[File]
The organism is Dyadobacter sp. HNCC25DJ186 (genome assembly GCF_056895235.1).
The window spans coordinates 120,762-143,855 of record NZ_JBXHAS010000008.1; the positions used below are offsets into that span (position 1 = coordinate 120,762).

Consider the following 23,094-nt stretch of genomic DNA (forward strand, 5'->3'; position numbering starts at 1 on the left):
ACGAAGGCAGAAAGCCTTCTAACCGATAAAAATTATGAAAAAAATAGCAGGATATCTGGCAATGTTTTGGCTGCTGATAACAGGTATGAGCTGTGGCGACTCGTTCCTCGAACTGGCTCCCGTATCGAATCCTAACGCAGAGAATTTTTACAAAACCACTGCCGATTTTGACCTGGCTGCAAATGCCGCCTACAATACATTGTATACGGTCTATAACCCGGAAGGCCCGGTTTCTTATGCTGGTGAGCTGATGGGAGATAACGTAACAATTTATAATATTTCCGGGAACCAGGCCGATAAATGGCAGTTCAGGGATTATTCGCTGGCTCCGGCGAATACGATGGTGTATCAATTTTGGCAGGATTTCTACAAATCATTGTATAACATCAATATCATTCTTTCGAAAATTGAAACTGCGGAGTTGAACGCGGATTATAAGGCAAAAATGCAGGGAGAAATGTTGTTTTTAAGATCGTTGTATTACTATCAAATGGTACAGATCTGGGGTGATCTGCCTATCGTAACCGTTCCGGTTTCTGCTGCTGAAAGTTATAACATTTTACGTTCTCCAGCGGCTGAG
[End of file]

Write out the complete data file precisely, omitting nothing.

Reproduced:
The organism is Dyadobacter sp. HNCC25DJ186 (genome assembly GCF_056895235.1).
The window spans coordinates 120,762-143,855 of record NZ_JBXHAS010000008.1; the positions used below are offsets into that span (position 1 = coordinate 120,762).

Consider the following 23,094-nt stretch of genomic DNA (forward strand, 5'->3'; position numbering starts at 1 on the left):
ACGAAGGCAGAAAGCCTTCTAACCGATAAAAATTATGAAAAAAATAGCAGGATATCTGGCAATGTTTTGGCTGCTGATAACAGGTATGAGCTGTGGCGACTCGTTCCTCGAACTGGCTCCCGTATCGAATCCTAACGCAGAGAATTTTTACAAAACCACTGCCGATTTTGACCTGGCTGCAAATGCCGCCTACAATACATTGTATACGGTCTATAACCCGGAAGGCCCGGTTTCTTATGCTGGTGAGCTGATGGGAGATAACGTAACAATTTATAATATTTCCGGGAACCAGGCCGATAAATGGCAGTTCAGGGATTATTCGCTGGCTCCGGCGAATACGATGGTGTATCAATTTTGGCAGGATTTCTACAAATCATTGTATAACATCAATATCATTCTTTCGAAAATTGAAACTGCGGAGTTGAACGCGGATTATAAGGCAAAAATGCAGGGAGAAATGTTGTTTTTAAGATCGTTGTATTACTATCAAATGGTACAGATCTGGGGTGATCTGCCTATCGTAACCGTTCCGGTTTCTGCTGCTGAAAGTTATAACATTTTACGTTCTCCAGCGGCTGAG